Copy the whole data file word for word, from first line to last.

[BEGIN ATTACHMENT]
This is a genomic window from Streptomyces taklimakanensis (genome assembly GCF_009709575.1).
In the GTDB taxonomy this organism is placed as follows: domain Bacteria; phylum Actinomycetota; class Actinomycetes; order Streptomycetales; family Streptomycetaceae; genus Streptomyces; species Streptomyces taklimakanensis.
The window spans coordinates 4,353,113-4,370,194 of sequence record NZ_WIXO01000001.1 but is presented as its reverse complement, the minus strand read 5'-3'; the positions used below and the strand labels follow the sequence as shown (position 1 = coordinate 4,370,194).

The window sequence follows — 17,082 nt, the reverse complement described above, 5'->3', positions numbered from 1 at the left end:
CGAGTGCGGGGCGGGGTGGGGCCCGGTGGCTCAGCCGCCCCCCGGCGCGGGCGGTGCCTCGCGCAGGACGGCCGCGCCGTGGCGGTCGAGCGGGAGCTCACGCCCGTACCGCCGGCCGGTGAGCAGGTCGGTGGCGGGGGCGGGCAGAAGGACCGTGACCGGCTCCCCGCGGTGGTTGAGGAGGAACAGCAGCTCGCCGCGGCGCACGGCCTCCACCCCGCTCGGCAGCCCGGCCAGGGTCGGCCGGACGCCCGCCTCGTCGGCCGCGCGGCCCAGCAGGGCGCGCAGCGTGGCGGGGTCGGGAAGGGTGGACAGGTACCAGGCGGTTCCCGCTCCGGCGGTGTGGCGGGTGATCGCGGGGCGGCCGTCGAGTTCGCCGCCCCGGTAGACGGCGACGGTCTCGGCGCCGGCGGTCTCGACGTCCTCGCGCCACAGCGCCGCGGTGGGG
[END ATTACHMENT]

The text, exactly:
This is a genomic window from Streptomyces taklimakanensis (genome assembly GCF_009709575.1).
In the GTDB taxonomy this organism is placed as follows: domain Bacteria; phylum Actinomycetota; class Actinomycetes; order Streptomycetales; family Streptomycetaceae; genus Streptomyces; species Streptomyces taklimakanensis.
The window spans coordinates 4,353,113-4,370,194 of sequence record NZ_WIXO01000001.1 but is presented as its reverse complement, the minus strand read 5'-3'; the positions used below and the strand labels follow the sequence as shown (position 1 = coordinate 4,370,194).

The window sequence follows — 17,082 nt, the reverse complement described above, 5'->3', positions numbered from 1 at the left end:
CGAGTGCGGGGCGGGGTGGGGCCCGGTGGCTCAGCCGCCCCCCGGCGCGGGCGGTGCCTCGCGCAGGACGGCCGCGCCGTGGCGGTCGAGCGGGAGCTCACGCCCGTACCGCCGGCCGGTGAGCAGGTCGGTGGCGGGGGCGGGCAGAAGGACCGTGACCGGCTCCCCGCGGTGGTTGAGGAGGAACAGCAGCTCGCCGCGGCGCACGGCCTCCACCCCGCTCGGCAGCCCGGCCAGGGTCGGCCGGACGCCCGCCTCGTCGGCCGCGCGGCCCAGCAGGGCGCGCAGCGTGGCGGGGTCGGGAAGGGTGGACAGGTACCAGGCGGTTCCCGCTCCGGCGGTGTGGCGGGTGATCGCGGGGCGGCCGTCGAGTTCGCCGCCCCGGTAGACGGCGACGGTCTCGGCGCCGGCGGTCTCGACGTCCTCGCGCCACAGCGCCGCGGTGGGG